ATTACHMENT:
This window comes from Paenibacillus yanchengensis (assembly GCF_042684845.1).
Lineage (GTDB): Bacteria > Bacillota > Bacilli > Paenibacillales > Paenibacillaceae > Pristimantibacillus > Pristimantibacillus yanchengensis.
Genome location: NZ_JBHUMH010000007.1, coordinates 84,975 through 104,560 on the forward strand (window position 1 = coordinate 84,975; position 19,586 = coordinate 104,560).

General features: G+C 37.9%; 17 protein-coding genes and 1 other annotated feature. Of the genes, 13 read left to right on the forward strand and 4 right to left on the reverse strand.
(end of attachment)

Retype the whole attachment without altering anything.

This window comes from Paenibacillus yanchengensis (assembly GCF_042684845.1).
Lineage (GTDB): Bacteria > Bacillota > Bacilli > Paenibacillales > Paenibacillaceae > Pristimantibacillus > Pristimantibacillus yanchengensis.
Genome location: NZ_JBHUMH010000007.1, coordinates 84,975 through 104,560 on the forward strand (window position 1 = coordinate 84,975; position 19,586 = coordinate 104,560).

General features: G+C 37.9%; 17 protein-coding genes and 1 other annotated feature. Of the genes, 13 read left to right on the forward strand and 4 right to left on the reverse strand.